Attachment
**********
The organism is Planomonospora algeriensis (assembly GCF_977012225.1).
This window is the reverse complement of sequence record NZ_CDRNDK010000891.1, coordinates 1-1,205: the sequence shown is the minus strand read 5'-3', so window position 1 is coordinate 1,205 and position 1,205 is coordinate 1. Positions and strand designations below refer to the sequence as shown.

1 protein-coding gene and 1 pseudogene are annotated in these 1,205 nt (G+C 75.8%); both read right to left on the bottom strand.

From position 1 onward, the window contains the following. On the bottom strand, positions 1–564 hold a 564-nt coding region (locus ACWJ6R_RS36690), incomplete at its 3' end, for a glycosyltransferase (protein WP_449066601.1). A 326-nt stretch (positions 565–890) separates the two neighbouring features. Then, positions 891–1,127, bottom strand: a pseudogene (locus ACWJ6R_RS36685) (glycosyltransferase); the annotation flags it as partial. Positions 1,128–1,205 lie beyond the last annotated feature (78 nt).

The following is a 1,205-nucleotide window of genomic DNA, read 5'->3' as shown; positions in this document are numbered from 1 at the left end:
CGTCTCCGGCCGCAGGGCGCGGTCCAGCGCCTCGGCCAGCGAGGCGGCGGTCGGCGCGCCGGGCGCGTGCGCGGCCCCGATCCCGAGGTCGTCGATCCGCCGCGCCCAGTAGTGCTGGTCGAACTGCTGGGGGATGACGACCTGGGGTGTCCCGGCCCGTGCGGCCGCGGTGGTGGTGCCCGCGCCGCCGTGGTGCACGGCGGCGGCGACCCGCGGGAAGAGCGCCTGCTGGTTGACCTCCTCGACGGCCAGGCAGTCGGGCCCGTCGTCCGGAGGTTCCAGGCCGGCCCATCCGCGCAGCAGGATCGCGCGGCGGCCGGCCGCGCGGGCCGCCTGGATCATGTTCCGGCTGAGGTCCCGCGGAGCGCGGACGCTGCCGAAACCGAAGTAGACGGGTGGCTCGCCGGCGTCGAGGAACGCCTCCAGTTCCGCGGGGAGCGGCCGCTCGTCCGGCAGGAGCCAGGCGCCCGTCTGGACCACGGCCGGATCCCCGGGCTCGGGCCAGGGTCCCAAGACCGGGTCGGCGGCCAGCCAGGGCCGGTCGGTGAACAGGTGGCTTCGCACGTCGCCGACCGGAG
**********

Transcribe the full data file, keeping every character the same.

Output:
The organism is Planomonospora algeriensis (assembly GCF_977012225.1).
This window is the reverse complement of sequence record NZ_CDRNDK010000891.1, coordinates 1-1,205: the sequence shown is the minus strand read 5'-3', so window position 1 is coordinate 1,205 and position 1,205 is coordinate 1. Positions and strand designations below refer to the sequence as shown.

1 protein-coding gene and 1 pseudogene are annotated in these 1,205 nt (G+C 75.8%); both read right to left on the bottom strand.

From position 1 onward, the window contains the following. On the bottom strand, positions 1–564 hold a 564-nt coding region (locus ACWJ6R_RS36690), incomplete at its 3' end, for a glycosyltransferase (protein WP_449066601.1). A 326-nt stretch (positions 565–890) separates the two neighbouring features. Then, positions 891–1,127, bottom strand: a pseudogene (locus ACWJ6R_RS36685) (glycosyltransferase); the annotation flags it as partial. Positions 1,128–1,205 lie beyond the last annotated feature (78 nt).

The following is a 1,205-nucleotide window of genomic DNA, read 5'->3' as shown; positions in this document are numbered from 1 at the left end:
CGTCTCCGGCCGCAGGGCGCGGTCCAGCGCCTCGGCCAGCGAGGCGGCGGTCGGCGCGCCGGGCGCGTGCGCGGCCCCGATCCCGAGGTCGTCGATCCGCCGCGCCCAGTAGTGCTGGTCGAACTGCTGGGGGATGACGACCTGGGGTGTCCCGGCCCGTGCGGCCGCGGTGGTGGTGCCCGCGCCGCCGTGGTGCACGGCGGCGGCGACCCGCGGGAAGAGCGCCTGCTGGTTGACCTCCTCGACGGCCAGGCAGTCGGGCCCGTCGTCCGGAGGTTCCAGGCCGGCCCATCCGCGCAGCAGGATCGCGCGGCGGCCGGCCGCGCGGGCCGCCTGGATCATGTTCCGGCTGAGGTCCCGCGGAGCGCGGACGCTGCCGAAACCGAAGTAGACGGGTGGCTCGCCGGCGTCGAGGAACGCCTCCAGTTCCGCGGGGAGCGGCCGCTCGTCCGGCAGGAGCCAGGCGCCCGTCTGGACCACGGCCGGATCCCCGGGCTCGGGCCAGGGTCCCAAGACCGGGTCGGCGGCCAGCCAGGGCCGGTCGGTGAACAGGTGGCTTCGCACGTCGCCGACCGGAG